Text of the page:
Hugler v. EuroAmerican Propoagators, LLC et al

Filing 25

ORDER Denying Defendant Gerald Church's 15 Motion for Summary Judgment. Signed by Judge Marilyn L. Huff on 8/14/2017. (ag)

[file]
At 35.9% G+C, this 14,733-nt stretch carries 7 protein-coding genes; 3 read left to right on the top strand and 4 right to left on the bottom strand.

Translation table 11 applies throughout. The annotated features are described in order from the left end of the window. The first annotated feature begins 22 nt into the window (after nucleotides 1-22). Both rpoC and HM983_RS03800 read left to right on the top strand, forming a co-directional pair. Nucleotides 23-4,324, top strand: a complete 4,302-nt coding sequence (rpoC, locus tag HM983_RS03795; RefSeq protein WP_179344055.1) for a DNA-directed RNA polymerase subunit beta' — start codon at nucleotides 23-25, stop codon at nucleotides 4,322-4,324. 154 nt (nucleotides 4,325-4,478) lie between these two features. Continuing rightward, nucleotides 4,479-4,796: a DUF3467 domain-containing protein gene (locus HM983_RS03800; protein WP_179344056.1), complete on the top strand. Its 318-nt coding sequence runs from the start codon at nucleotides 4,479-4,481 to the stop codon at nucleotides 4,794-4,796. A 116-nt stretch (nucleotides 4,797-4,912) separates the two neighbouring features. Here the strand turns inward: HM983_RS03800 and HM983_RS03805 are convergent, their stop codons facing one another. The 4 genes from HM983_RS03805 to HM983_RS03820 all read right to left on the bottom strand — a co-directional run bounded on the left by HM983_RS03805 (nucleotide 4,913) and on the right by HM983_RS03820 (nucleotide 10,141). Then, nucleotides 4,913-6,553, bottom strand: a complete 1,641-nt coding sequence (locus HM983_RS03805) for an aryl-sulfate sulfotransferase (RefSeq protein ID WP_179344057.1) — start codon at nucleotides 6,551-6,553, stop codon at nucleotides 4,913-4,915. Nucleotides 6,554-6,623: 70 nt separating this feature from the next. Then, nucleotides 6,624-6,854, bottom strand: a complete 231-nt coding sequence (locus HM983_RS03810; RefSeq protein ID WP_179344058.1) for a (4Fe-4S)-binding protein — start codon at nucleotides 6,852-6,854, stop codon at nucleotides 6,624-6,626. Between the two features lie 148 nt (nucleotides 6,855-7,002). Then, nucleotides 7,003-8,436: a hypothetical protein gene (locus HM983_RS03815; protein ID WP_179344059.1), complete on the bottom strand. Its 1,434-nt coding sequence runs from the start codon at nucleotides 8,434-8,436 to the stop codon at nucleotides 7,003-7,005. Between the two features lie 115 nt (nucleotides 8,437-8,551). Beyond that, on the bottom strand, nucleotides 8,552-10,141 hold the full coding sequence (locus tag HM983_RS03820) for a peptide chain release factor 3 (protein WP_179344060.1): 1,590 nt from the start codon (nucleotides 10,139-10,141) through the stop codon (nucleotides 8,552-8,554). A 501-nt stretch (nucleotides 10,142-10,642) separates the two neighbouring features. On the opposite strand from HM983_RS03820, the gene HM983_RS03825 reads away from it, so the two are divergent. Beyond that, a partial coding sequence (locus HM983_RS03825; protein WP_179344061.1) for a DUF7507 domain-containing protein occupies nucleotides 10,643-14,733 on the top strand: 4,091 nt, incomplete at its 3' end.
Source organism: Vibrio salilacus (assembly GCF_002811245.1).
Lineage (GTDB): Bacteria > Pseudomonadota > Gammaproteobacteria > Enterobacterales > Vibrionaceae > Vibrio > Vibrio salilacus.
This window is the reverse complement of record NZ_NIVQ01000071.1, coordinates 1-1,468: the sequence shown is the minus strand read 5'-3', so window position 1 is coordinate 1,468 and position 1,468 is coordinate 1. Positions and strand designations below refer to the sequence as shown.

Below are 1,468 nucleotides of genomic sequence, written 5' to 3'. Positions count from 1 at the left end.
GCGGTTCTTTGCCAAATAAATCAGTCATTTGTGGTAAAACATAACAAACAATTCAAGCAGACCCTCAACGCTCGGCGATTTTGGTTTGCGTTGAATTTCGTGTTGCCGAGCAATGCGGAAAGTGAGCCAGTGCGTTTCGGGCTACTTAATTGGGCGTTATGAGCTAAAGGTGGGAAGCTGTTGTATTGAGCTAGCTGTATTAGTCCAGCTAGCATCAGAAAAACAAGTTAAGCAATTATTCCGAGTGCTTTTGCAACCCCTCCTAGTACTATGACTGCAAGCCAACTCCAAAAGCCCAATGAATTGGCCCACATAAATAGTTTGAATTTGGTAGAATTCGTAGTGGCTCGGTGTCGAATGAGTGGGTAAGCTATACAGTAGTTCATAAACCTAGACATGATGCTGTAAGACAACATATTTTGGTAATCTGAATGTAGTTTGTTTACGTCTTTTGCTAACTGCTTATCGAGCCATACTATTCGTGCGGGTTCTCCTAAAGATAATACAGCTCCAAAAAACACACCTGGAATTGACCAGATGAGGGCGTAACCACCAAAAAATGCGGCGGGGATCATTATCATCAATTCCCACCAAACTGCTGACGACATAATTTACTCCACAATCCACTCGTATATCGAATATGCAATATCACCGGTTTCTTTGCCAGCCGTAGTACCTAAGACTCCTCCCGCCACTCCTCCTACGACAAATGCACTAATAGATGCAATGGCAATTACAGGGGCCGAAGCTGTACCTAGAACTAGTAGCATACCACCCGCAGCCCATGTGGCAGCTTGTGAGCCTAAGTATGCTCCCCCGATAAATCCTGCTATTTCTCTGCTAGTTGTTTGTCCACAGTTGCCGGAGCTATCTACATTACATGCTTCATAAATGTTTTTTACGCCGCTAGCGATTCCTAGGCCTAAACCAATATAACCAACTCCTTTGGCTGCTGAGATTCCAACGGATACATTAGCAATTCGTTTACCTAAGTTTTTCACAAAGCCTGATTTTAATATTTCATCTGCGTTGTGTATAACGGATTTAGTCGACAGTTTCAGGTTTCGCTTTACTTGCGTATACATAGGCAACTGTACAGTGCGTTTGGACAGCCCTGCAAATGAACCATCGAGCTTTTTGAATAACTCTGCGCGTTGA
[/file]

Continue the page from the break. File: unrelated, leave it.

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1 2 3 4 5 6 7 8 UNITED STATES DISTRICT COURT 9 SOUTHERN DISTRICT OF CALIFORNIA 10 11 13 R. ALEXANDER ACOSTA, Secretary of Labor, United States Department of Labor,1 14 Plaintiff, 12 15 ORDER DENYING DEFENDANT GERALD CHURCH’S MOTION FOR SUMMARY JUDGMENT v. 16 Case No.: 17-cv-00131-H-RBB EUROAMERICAN PROPAGATORS, LLC, a California corporation; JOHN RADER, individually and as managing agent of the corporate defendant; GERALD CHURCH, individually and as managing agent of the corporate defendant, 17 18 19 20 [Doc. No. 15.] Defendants. 21 22 On June 8, 2017, Defendant Gerald Church filed a motion to dismiss Plaintiff R. 23 24 25 Alexander Acosta’s first amended complaint pursuant to Federal Rule of Civil Procedure 12(b)(6). (Doc. No. 15.) On June 28, 2017, the Court took the matter under submission 26 27 28 1 The Court substitutes R. Alexander Acosta in place of Edward Hugler as the Plaintiff in this action pursuant to Federal Rule of Civil Procedure 25(d). 1 17-cv-00131-H-RBB 1 and notified the parties that the Court would consider the evidence attached to Defendant 2 Church’s motion in deciding the motion and convert the motion to dismiss into a motion 3 for summary judgment. (Doc. No. 16.) On July 17, 2017, Plaintiff filed its opposition to 4 Defendant Church’s motion. (Doc. No. 22.) On July 24, 2017, Defendant Church filed his 5 reply. (Doc. No. 23.) For the reasons below, the Court denies Defendant Church’s motion. 6 Background 7 Defendant EuroAmerican Propagators, LLC is a California limited liability company 8 that during the relevant period, was operating and maintaining a wholesale plant nursery 9 facility in Bonsall, California. (Doc. No. 12, FAC ¶ 5; Doc. No. 15-2, Church Decl. ¶ 2.) 10 Defendants John Rader and Gerald Church founded EuroAmerican in 1992 and were 50/50 11 owners of the company. (Doc. No. 15-2, Church Decl. ¶¶ 2-3; Doc. No. 22-1, Rader Decl. 12 ¶ 2.) Plaintiff alleges that starting with the pay period beginning on November 28, 2016, 13 Defendants have employed up to 238 employees to make and produce plants for their 14 wholesale nursery, who have not been paid any wages for the work performed. (Doc. No. 15 12, FAC ¶ 13.) EuroAmerican filed for bankruptcy in January 2017. (Doc. No. 22-1, 16 Rader Decl. ¶ 3.) 17 On January 24, 2017, Plaintiff filed a complaint against Defendants EuroAmerican, 18 Rader, and Church, alleging causes of action for: (1) violation of the Hot Goods Provisions 19 of the Fair Labor Standards Act (“FLSA”), 29 U.S.C. § 215(a)(1); (2) failure to pay 20 minimum wages in violation of 29 U.S.C. §§ 206 and 215(a)(2); and (3) violation of 29 21 U.S.C. § 215(a)(3). (Doc. No. 1, Compl. ¶¶ 16-24.) On May 8, 2017, Defendant Church 22 filed a motion to dismiss Plaintiff’s complaint for failure to state a claim. (Doc. No. 6.) 23 In response to Defendant Church’s motion to dismiss, on May 26, 2017, Plaintiff 24 filed a first amended complaint against Defendants, alleging the same three causes of action 25 as in the original complaint and adding a claim for violation of the Migrant and Seasonal 26 Agricultural Worker Protection Act (“MSPA”), 29 U.S.C. § 1862(c) and 29 C.F.R. § 27 500.81. (Doc. No. 12, FAC ¶¶ 21-30.) In light of the FAC, the Court denied as moot 28 Defendant Church’s motion to dismiss Plaintiff’s original complaint. (Doc. No. 14.) 2 17-cv-00131-H-RBB 1 On June 8, 2017, Defendant filed a motion to dismiss Plaintiff’s FAC for failure to 2 state a claim pursuant to Federal Rule of Civil Procedure 12(b)(6). (Doc. No. 15.) 3 Defendant Church argues that all of the claims in the FAC against him should be dismissed 4 because he is not an “employer” under the FLSA or the MSPA. (Doc. No. 15-1 at 2.) In 5 support of his motion to dismiss, Defendant Church attached certain evidence to his 6 motion. (See Doc. Nos. 15-2, 15-3, 15-4, 15-5.) Accordingly, on June 28, 2017, the Court 7 notified the parties that it would consider this evidence in deciding Defendant’s motion, 8 and the Court converted Defendant Church’s motion to dismiss into a motion for summary 9 judgment. (Doc. No. 16.) See Fed. R. Civ. P. 12(d); Swedberg v. Marotzke, 339 F.3d 10 1139, 1146 (9th Cir. 2003); San Pedro Hotel Co. v. City of Los Angeles, 159 F.3d 470, 11 477 (9th Cir. 1998). 12 13 Discussion I. Legal Standards for Summary Judgment 14 Summary judgment is appropriate under Rule 56 of the Federal Rules of Civil 15 Procedure if the moving party demonstrates that there is no genuine issue of material fact 16 and that it is entitled to judgment as a matter of law. Fed. R. Civ. P. 56(a); Celotex Corp. 17 v. Catrett, 477 U.S. 317, 322 (1986). A fact is material when, under the governing 18 substantive law, it could affect the outcome of the case. Anderson v. Liberty Lobby, Inc., 19 477 U.S. 242, 248 (1986); Fortune Dynamic, Inc. v. Victoria’s Secret Stores Brand Mgmt., 20 Inc., 618 F.3d 1025, 1031 (9th Cir. 2010). “A genuine issue of material fact exists when 21 the evidence is such that a reasonable jury could return a verdict for the nonmoving party.” 22 Fortune Dynamic, 618 F.3d at 1031 (internal quotation marks and citations omitted); 23 accord Anderson, 477 U.S. at 248. “Disputes over irrelevant or unnecessary facts will not 24 preclude a grant of summary judgment.” T.W. Elec. Serv., Inc. v. Pac. Elec. Contractors 25 Ass’n, 809 F.2d 626, 630 (9th Cir. 1987). 26 A party seeking summary judgment always bears the initial burden of establishing 27 the absence of a genuine issue of material fact. Celotex, 477 U.S. at 323. The moving 28 party can satisfy this burden in two ways: (1) by presenting evidence that negates an 3 17-cv-00131-H-RBB 1 essential element of the nonmoving party’s case; or (2) by demonstrating that the 2 nonmoving party failed to establish an essential element of the nonmoving party’s case that 3 the nonmoving party bears the burden of proving at trial. Id. at 322-23; Jones v. Williams, 4 791 F.3d 1023, 1030 (9th Cir. 2015). Once the moving party establishes the absence of a 5 genuine issue of material fact, the burden shifts to the nonmoving party to “set forth, by 6 affidavit or as otherwise provided in Rule 56, ‘specific facts showing that there is a genuine 7 issue for trial.’” T.W. Elec. Serv., 809 F.2d at 630 (quoting former Fed. R. Civ. P. 56(e)); 8 accord Horphag Research Ltd. v. Garcia, 475 F.3d 1029, 1035 (9th Cir. 2007). To carry 9 this burden, the non-moving party “may not rest upon mere allegation or denials of his 10 pleadings.” Anderson, 477 U.S. at 256; see also Behrens v. Pelletier, 516 U.S. 299, 309 11 (1996) (“On summary judgment, . . . the plaintiff can no longer rest on the pleadings.”). 12 Rather, the nonmoving party “must present affirmative evidence . . . from which a jury 13 might return a verdict in his favor.” Anderson, 477 U.S. at 256. 14 When ruling on a summary judgment motion, the court must view the facts and draw 15 all reasonable inferences in the light most favorable to the non-moving party. Scott v. 16 Harris, 550 U.S. 372, 378 (2007). The court should not weigh the evidence or make 17 credibility determinations. See Anderson, 477 U.S. at 255. “The evidence of the non- 18 movant is to be believed.” Id. Further, the Court may consider other materials in the record 19 not cited to by the parties, but the Court is not required to do so. See Fed. R. Civ. P. 20 56(c)(3); Simmons v. Navajo Cnty., 609 F.3d 1011, 1017 (9th Cir. 2010). 21 II. Analysis 22 Defendant Church argues that he is entitled to summary judgment of Plaintiff’s 23 claims because he is not an “employer” under the FLSA or the MSPA. (Doc. No. 15-1 at 24 8-17.) In response, Plaintiff argues that Defendant Church’s motion should be denied 25 because there is at least a factual dispute as to whether he was an “employer” during the 26 relevant period. (Doc. No. 22 at 6-15.) 27 /// 28 /// 4 17-cv-00131-H-RBB 1 2 A. Legal Standards for Determining Whether a Person is an “Employer” under the FLSA and the MSPA 3 The FLSA defines “employer” to “include[] any person acting directly or indirectly 4 in the interest of an employer in relation to an employee . . . .” 29 U.S.C. § 203(d). “[T]he 5 definition of ‘employer’ under the FLSA is not limited by the common law concept of 6 ‘employer,’ but ‘is to be given an expansive interpretation in order to effectuate the FLSA’s 7 broad remedial purposes.’” Lambert v. Ackerley, 180 F.3d 997, 1011–12 (9th Cir. 1999) 8 (en banc); see also Hale v. State of Ariz., 993 F.2d 1387, 1393 (9th Cir. 1993) (“The 9 Supreme Court has instructed that courts are to interpret the term “employ” in the FLSA 10 expansively.”). “The determination of whether an employer-employee relationship exists 11 does not depend on ‘isolated factors but rather upon the circumstances of the whole 12 activity.’” Boucher v. Shaw, 572 F.3d 1087, 1091 (9th Cir. 2009) (quoting Rutherford 13 Food Corp. v. McComb, 331 U.S. 722, 730 (1947)). “The touchstone is the ‘economic 14 reality’ of the relationship.” Id. 15 “Where an individual exercises ‘control over the nature and structure of the 16 employment relationship,” or “economic control’ over the relationship, that individual is 17 an employer within the meaning of the [FLSA], and is subject to liability.” Lambert, 180 18 F.3d at 1012. “Th[e Ninth] [C]ircuit, in deciding if an employer-employee relationship 19 exists, has applied an ‘economic reality’ test which identifies four factors: whether the 20 alleged employer (1) had the power to hire and fire the employees, (2) supervised and 21 controlled employee work schedules or conditions of employment, (3) determined the rate 22 and method of payment, and (4) maintained employment records.” Gilbreath v. Cutter 23 Biological, Inc., 931 F.2d 1320, 1324 (9th Cir. 1991) (quoting Bonnette v. California 24 Health & Welfare Agency, 704 F.2d 1465, 1470 (9th Cir. 1983)). “While these factors 25 ‘provide a useful framework for analysis . . . , they are not etched in stone and will not be 26 blindly applied.’” Hale, 993 F.2d at 1394. Whether a defendant is an “employer” under 27 the FLSA is a question of law based on underlying facts. See Bonnette, 704 F.2d at 1469 28 (“Although the underlying facts are reviewed under the clearly erroneous standard the legal 5 17-cv-00131-H-RBB 1 effect of those facts—whether appellants are employers within the meaning of the FLSA— 2 is a question of law.”); Solis v. Velocity Exp., Inc., No. CV 09-864-MO, 2010 WL 3 2990293, at *2 (D. Or. July 26, 2010). 4 The MSPA defines the term “agricultural employer” as “any person who owns or 5 operates a farm, ranch, processing establishment, cannery, gin, packing shed or nursery, or 6 who produces or conditions seed, and who either recruits, solicits, hires, employs, 7 furnishes, or transports any migrant or seasonal agricultural worker.” 29 U.S.C. § 1802(2). 8 “The term ‘employ’ has the same meaning under the [MS]PA as under the FLSA.” Torres- 9 Lopez v. May, 111 F.3d 633, 639 (9th Cir. 1997) (citing 29 U.S.C. § 1802(5)). Thus, courts 10 also apply the “economic reality” test in determining whether an employer-employee 11 relationship exist under the MSPA. See id.; Moreau v. Air France, 356 F.3d 942, 947 (9th 12 Cir. 2004). 13 B. 14 In his motion, Defendant Church explains that he and Rader were 50/50 owners of 15 EuroAmerican. (Doc. No. 15-1 at 3; see Doc. No. 15-2, Church Decl. ¶ 3.) Church further 16 explains that although he shared the day-to-day management duties of EuroAmerican with 17 Rader from 1997 to 2014, in or around December 2014, he relinquished the day-to-day 18 duties to Rader. (Doc. No. 15-1 at 3; see Doc. No. 15-2, Church Decl. ¶¶ 4-7, 10.) Church 19 argues that because he, thereafter, had no day-to-day management duties or any direct 20 operational control of significant aspects of EuroAmerican, he was not an “employer” 21 under the FLSA or MSPA during the relevant period. (Doc. No. 15-1 at 14-17.) Analysis 22 In response, Plaintiff has presented the Court with evidence from which a reasonable 23 fact finder could conclude that Defendant Church had the power to hire and fire employees. 24 Former Regional Sales Broker Ruben Suarez states in his declaration that Church 25 specifically approved his hiring in 2016. (Doc. No. 22-5, Suarez Decl. ¶¶ 3-4.) In addition, 26 both Defendant Rader and Tom Foley, Chief Operations Officer of EuroAmerican, state in 27 declarations that Church was involved in the firing of employee Minerva Ramirez and the 28 elimination of her department in August 2016. (Doc. No. 22-1, Rader Decl. ¶ 6; Doc. No. 6 17-cv-00131-H-RBB 1 22-2, Foley Decl. ¶ 7.) Foley and Suarez further state in their declarations that in early 2 2017, Church directed many of the employees at issue to leave the company and told them 3 that they would not be paid. (Doc. No. 22-2, Foley Decl. ¶ 11; Doc. No. 22-5, Suarez Decl. 4 ¶¶ 3-4.) Church admits to this specific interaction in his declaration. (Doc. No. 15-2, 5 Church Decl. ¶ 18.) 6 Further, Plaintiff has presented the Court with evidence from which a reasonable 7 fact finder could conclude that Defendant Church had authority over some of the conditions 8 of employment. Ruben Suarez states in his declaration that “Church continuously and on 9 a regular basis during 2016 and 2017 toured the nursery and interviewed and directed 10 employees as to their job assignments.” (Doc. No. 22-5, Suarez Decl. ¶ 9; see also Doc. 11 No. 22-4, Flint Decl. ¶¶ 5-6.) 12 In addition, Plaintiff has presented the Court with evidence from which a reasonable 13 fact finder could conclude that Defendant Church had authority over employee pay. Kristi 14 Hill, a staff accountant for EuroAmerican, states in her declaration that in mid-to-late 2016, 15 Defendant Church made various contributions to and directed payments to the employee 16 payroll. (Doc. No. 22-3, Hill Decl. ¶¶ 4-7.) Foley also states in his declaration that in late 17 2016, he observed Church direct finance department employees to prioritize certain 18 expense payments over employee pay. (Doc. No. 22-2, Foley Decl. ¶ 10.) Further, Rader 19 states in his declaration that Church refused to sign a Wells Fargo line of credit guarantee, 20 which had a negative impact on EuoAmerican’s ability to continue its business and meet 21 its payroll obligations. 2 (Doc. No. 22-1, Rader Decl. ¶ 4.) The Ninth Circuit has explained 22 that a defendant that has “control over the purse strings” has “substantial” power over the 23 employment relationship. Bonnette, 704 F.2d at 1470. In addition, the Court notes that it 24 is undisputed that Church was a 50/50 owner in the company along with Mr. Rader, (see 25 Doc. No. 15-2, Church Decl. ¶ 3; Doc. No. 22-1, Rader Decl. ¶ 2), and “an ownership stake 26 27 28 2 In his reply brief, Defendant Church admits that he refused to sign the line of credit guarantee, and that he advised Rader that EuroAmerican should declare bankruptcy. (Doc. No. 23 at 3.) 7 17-cv-00131-H-RBB 1 [i]s highly probative of an individual’s employer status, as it suggests a high level of 2 dominance over the company’s operations” (citation omitted)). Manning v. Boston Med. 3 Ctr. Corp., 725 F.3d 34, 48 (1st Cir. 2013). In sum, this evidence presented by Plaintiff is 4 sufficient to raise genuine issues of fact as to whether Defendant Church had authority over 5 employee hiring/firing, conditions of employment, and employee pay, and, thus, as to 6 whether Defendant Church was an “employer” under the FLSA and the MSPA. 7 Defendant Church disputes much of the above evidence and offers contradictory 8 evidence in support of his motion. For example, Defendant Church argues and provides 9 evidence that, in January 2017, he simply told the employees at issue that EuroAmerican 10 did not have money to pay them for their work, but he did not make the decision to 11 terminate their employment. (Doc. No. 15-1 at 14-15; see Doc. No. 15-2, Church Decl. ¶ 12 18; Doc. No. 15-4, Raisty Decl. ¶ 11.) But in deciding a motion for summary judgment, 13 the Court must view the facts and draw all reasonable inferences in the light most favorable 14 to the non-moving party, here Plaintiff. Scott, 550 U.S. at 378. And “[t]he evidence of the 15 non-movant is to be believed.” Anderson, 477 U.S. at 255. Defendant Church’s evidence 16 at best only creates genuine disputes of fact as to whether he had authority over employee 17 hiring/firing, conditions of employment, and employee pay. Moreover, because the facts 18 underlying the determination of whether Church was an “employer” under the FLSA and 19 MSPA are in dispute, the Court cannot decide this issue as a matter of law at the summary 20 judgment stage. 21 Church also argues that Plaintiff only proffers evidence of isolated or sporadic 22 instances of economic or operational control by Church over the employment relationship. 23 (Doc. No. 23 at 2.) But “‘[employer] status [under the FLSA] does not require continuous 24 monitoring of employees, looking over their shoulders at all times, or any sort of absolute 25 control of one’s employees. Control may be restricted, or exercised only occasionally, 26 without removing the employment relationship from the protections of the FLSA.’” 27 Irizarry v. Catsimatidis, 722 F.3d 99, 110 (2d Cir. 2013) (quoting Herman v. RSR Sec. 28 Servs. Ltd., 172 F.3d 132, 139 (2d Cir. 1999)); see also Chao v. Pac. Stucco, Inc., No. 8 17-cv-00131-H-RBB 1 2:04CV0891-RCJ-GWF, 2006 WL 2432862, at *5 (D. Nev. Aug. 21, 2006) (“It is well 2 established that a corporate officer without direct daily supervisory responsibilities over 3 employees can still qualify as an employer under the FLSA.”). 4 In sum, there are a genuine disputes of fact as to the facts underlying the 5 determination of whether Defendant Church was an “employer” under the FLSA and the 6 MSPA. Accordingly, Defendant Church is not entitled to summary judgment on this issue 7 at this stage in the proceedings. 8 9 10 11 12 13 14 Conclusion For the reasons above, the Court denies Defendant Church’s motion for summary judgment. IT IS SO ORDERED. DATED: August 14, 2017 MARILYN L. HUFF, District Judge UNITED STATES DISTRICT COURT 15 16 17 18 19 20 21 22 23 24 25 26 27 28 9 17-cv-00131-H-RBB